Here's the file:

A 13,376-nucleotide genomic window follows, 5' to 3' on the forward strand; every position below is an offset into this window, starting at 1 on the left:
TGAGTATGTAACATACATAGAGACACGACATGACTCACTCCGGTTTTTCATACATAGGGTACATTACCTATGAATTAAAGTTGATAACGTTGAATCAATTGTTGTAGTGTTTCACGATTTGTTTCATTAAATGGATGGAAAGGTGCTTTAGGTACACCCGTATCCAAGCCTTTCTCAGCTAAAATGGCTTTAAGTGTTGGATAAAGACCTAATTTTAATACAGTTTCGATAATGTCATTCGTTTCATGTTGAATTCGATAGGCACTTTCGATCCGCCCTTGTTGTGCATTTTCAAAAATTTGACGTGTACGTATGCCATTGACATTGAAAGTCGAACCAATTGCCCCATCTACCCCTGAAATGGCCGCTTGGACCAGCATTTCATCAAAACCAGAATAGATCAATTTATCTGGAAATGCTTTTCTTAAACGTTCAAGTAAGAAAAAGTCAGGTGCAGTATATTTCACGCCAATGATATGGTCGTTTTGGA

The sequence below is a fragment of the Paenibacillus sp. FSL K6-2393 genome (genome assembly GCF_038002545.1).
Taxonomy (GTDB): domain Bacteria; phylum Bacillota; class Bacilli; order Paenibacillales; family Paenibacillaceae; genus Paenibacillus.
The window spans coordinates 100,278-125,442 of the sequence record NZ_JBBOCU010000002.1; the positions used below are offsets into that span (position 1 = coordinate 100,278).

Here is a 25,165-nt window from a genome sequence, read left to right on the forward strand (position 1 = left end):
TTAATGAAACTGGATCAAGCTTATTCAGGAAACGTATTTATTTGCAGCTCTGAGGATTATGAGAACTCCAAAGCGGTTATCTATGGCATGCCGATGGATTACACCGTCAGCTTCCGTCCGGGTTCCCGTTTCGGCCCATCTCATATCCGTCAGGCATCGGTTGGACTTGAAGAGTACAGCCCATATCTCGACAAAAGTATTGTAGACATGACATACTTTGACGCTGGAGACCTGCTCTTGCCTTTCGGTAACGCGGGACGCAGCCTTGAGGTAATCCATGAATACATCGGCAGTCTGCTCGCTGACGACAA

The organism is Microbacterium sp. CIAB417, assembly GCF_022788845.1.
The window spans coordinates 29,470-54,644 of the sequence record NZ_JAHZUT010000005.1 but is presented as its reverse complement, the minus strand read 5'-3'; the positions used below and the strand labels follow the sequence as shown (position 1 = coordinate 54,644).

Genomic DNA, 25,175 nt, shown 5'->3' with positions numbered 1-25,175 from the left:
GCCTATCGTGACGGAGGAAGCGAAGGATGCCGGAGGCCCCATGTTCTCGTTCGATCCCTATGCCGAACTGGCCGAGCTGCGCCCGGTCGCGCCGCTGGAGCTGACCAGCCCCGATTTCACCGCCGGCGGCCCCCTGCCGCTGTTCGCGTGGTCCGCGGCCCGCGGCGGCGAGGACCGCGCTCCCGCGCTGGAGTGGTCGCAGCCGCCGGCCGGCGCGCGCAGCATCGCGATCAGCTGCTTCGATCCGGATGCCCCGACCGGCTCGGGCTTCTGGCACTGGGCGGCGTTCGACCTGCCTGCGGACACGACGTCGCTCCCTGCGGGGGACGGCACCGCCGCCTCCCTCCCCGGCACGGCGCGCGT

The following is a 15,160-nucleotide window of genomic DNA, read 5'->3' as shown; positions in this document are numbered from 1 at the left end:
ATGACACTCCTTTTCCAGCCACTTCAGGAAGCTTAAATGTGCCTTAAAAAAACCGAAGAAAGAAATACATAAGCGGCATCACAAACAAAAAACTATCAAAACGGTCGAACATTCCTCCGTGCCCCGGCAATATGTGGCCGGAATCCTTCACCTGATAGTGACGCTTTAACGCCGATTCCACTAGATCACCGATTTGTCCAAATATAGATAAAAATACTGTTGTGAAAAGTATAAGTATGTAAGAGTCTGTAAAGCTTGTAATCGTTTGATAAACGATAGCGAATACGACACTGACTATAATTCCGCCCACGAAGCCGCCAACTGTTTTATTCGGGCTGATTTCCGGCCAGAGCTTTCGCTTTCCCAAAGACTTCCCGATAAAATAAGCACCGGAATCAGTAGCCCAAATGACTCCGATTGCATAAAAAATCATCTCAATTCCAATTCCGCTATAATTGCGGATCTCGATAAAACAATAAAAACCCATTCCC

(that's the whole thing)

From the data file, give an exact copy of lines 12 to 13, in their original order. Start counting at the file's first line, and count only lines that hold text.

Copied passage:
The following is a 15,160-nucleotide window of genomic DNA, read 5'->3' as shown; positions in this document are numbered from 1 at the left end:
ATGACACTCCTTTTCCAGCCACTTCAGGAAGCTTAAATGTGCCTTAAAAAAACCGAAGAAAGAAATACATAAGCGGCATCACAAACAAAAAACTATCAAAACGGTCGAACATTCCTCCGTGCCCCGGCAATATGTGGCCGGAATCCTTCACCTGATAGTGACGCTTTAACGCCGATTCCACTAGATCACCGATTTGTCCAAATATAGATAAAAATACTGTTGTGAAAAGTATAAGTATGTAAGAGTCTGTAAAGCTTGTAATCGTTTGATAAACGATAGCGAATACGACACTGACTATAATTCCGCCCACGAAGCCGCCAACTGTTTTATTCGGGCTGATTTCCGGCCAGAGCTTTCGCTTTCCCAAAGACTTCCCGATAAAATAAGCACCGGAATCAGTAGCCCAAATGACTCCGATTGCATAAAAAATCATCTCAATTCCAATTCCGCTATAATTGCGGATCTCGATAAAACAATAAAAACCCATTCCC